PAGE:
EPA has recently finalized an update to the hazardous waste regulations that takes effect on May 30, 2017. This update is only the fourth significant change to these regulations since 1980, the most recent of which was the change to the Uniform Hazardous Waste Manifest in June 2005.
The original EPA proposal was designed to reorganize and streamline the regulations to make them easier for lay people to understand. Of the 60 changes to the program, 23 of them are either updates to references or new CFR citations for existing rules. This does however leave 37 specific changes to current regulations covering a wide variety of differences beginning in May.
Generator Status Changes (40 CFR 262.10)
The first major change is to eliminate the Conditionally Exempt Small Quantity Generator (CESQG) status and replace it with a new Very Small Quantity Generator (VSQG) status. EPA estimates that there are almost 600,000 entities in the U.S. that will qualify for VSQG status. There are no status changes for Small Quantity Generators (SQG) or Large Quantity Generators (LQG) of which EPA estimates that there are approximately 80,000 entities combined operating in the U.S.
Waste Determination Changes (40 CFR 262.11)
The updated regulations specifically indicate that solid and hazardous waste determinations must be accurate and complete. This has been implied in the current rules, however there was no outright statement to that effect. Additionally all waste determinations must be made at the point of generation and not after any mixing or stabilizing occurs. More instructions are included on the appropriate way to conduct a waste determination. All waste codes must be identified prior to the first shipment of an individual waste stream to an off-site facility. An interesting development is that waste codes may now be included in a bar code as opposed to being specifically listed on each container.
Additional Notification Requirements (40 CFR 262.18)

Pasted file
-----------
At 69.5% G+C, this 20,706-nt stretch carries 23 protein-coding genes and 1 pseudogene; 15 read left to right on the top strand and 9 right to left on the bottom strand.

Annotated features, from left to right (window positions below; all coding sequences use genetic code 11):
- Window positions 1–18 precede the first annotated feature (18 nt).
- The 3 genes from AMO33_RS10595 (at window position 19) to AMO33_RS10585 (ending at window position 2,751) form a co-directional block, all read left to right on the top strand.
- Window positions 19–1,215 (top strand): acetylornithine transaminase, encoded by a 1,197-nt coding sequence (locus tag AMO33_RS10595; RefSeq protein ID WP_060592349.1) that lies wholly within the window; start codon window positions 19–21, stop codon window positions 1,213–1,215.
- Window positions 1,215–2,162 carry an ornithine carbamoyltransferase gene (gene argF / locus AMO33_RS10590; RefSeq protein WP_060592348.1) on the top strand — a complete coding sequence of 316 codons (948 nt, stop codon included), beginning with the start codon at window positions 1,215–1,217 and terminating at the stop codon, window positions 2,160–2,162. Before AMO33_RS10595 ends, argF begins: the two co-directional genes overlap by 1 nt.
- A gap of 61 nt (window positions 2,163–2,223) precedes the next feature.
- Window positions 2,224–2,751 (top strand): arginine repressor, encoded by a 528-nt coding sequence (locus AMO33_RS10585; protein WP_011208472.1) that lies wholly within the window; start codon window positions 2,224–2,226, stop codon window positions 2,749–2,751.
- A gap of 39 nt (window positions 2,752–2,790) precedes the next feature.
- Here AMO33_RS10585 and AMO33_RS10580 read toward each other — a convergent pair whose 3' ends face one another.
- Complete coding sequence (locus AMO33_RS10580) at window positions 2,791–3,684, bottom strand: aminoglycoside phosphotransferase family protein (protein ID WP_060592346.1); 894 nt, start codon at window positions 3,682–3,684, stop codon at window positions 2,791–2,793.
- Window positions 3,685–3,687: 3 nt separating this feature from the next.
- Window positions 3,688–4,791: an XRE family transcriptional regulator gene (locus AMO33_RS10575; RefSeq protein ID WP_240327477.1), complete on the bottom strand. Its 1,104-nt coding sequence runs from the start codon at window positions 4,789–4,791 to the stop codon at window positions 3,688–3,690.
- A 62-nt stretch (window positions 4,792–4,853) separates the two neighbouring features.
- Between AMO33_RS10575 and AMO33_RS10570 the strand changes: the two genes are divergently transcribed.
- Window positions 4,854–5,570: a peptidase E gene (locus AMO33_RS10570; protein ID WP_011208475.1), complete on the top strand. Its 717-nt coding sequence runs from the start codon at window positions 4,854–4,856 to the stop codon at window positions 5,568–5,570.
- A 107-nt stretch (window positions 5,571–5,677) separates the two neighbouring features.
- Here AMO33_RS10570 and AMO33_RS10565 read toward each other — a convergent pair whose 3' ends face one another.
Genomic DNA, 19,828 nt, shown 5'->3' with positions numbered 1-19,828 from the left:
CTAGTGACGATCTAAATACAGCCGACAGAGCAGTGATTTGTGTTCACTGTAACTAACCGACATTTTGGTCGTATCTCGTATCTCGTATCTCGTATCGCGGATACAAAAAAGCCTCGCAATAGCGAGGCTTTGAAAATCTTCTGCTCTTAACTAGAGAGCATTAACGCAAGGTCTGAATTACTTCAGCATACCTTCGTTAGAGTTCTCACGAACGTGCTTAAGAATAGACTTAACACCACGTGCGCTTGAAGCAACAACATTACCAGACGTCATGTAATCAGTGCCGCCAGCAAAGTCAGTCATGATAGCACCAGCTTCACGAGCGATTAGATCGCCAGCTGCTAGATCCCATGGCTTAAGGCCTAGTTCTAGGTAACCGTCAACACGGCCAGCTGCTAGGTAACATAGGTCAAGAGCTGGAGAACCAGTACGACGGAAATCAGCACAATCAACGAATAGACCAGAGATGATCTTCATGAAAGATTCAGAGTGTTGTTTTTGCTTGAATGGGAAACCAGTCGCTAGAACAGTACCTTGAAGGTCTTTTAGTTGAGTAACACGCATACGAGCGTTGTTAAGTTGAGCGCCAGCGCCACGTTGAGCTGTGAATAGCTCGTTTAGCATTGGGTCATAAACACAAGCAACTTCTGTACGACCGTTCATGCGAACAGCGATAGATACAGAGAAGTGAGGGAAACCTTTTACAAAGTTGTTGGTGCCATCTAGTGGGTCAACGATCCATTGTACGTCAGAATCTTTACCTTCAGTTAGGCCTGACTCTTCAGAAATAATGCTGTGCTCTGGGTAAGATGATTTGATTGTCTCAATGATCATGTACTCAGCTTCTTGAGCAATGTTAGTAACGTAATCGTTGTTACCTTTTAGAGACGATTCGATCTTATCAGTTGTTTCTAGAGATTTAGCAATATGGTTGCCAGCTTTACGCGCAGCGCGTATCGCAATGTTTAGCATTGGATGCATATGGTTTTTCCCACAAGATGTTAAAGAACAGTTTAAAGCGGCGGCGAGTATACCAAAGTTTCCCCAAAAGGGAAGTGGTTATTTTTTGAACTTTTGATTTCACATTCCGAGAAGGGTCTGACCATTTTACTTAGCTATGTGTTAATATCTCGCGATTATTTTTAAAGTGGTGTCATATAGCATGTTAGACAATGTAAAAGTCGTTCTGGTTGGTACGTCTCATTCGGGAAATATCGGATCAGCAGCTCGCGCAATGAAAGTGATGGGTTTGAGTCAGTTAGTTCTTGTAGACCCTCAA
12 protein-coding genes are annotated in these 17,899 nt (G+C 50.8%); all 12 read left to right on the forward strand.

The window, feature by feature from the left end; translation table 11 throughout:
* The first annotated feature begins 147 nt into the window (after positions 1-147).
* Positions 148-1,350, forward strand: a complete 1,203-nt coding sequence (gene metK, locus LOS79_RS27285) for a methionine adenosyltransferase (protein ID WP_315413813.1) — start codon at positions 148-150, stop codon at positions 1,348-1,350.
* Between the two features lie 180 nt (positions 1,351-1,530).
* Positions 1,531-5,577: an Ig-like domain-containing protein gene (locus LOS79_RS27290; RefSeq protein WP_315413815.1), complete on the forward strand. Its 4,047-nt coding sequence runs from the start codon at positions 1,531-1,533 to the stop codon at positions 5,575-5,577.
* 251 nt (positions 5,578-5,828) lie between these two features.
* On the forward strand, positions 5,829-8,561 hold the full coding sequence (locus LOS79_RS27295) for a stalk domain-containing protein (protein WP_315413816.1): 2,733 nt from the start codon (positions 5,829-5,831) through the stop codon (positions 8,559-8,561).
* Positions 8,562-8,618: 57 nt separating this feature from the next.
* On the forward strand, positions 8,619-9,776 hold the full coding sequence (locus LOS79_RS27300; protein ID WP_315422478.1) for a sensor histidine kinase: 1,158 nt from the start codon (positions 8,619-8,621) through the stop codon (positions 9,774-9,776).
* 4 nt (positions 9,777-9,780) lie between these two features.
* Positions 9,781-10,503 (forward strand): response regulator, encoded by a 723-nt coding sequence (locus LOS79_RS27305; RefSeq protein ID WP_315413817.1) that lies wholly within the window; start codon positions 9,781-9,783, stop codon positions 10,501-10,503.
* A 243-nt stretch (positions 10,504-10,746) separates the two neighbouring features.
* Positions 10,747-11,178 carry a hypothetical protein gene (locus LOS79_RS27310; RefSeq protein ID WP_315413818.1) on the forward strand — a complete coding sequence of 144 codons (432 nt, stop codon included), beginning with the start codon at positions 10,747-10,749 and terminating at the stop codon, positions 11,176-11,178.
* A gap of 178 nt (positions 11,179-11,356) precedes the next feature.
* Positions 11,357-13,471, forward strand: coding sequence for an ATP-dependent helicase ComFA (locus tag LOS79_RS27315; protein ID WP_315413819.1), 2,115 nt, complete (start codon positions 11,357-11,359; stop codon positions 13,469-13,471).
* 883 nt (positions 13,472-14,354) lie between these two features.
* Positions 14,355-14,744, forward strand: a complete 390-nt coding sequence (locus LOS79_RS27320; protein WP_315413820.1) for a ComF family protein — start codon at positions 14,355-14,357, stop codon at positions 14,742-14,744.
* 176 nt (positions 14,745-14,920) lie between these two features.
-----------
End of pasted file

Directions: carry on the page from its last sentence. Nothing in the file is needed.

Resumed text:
LQG facilities must now notify EPA 30 days prior to closing a facility and again within 90 days of the completion of a closure. All Central Accumulation Areas (CAA) must be clean closed per the regulations, however Satellite Accumulation Areas (SAA) are not required to be clean closed.
SQG facilities will begin to have a notification requirement every four years to submit an updated Form 8700-12 beginning in 2021. The first notification will be due for all SQG facilities on September 1, 2021.
Episodic Events for VSQG & SQG Facilities (40 CFR 262 Subpart L)
Perhaps the most significant changes within the rule update relate to new regulations regarding episodic generation events for VSQG and SQG facilities. All qualifying facilities will be allowed to hold one episodic event per calendar year with the ability to petition EPA for a second under certain circumstances. Episodic generation events are divided into two categories by EPA: planned and emergency. Planned events are anticipated to be warehouse and facility cleanouts. Emergency events are expected to comprise of events including but not limited to product recalls, acts of nature (hurricanes, flooding, tornados, etc.) and similar unplanned events.
For planned events, EPA must be notified a minimum of 30 days prior to the beginning of the event. In the case of an unplanned event, notification must occur no later than 72 hours of the event start. All notifications are to be submitted on an EPA 8700-12 form that will be updated for this purpose. Notification requires the start and end dates of the event along with the identification of the emergency coordinator.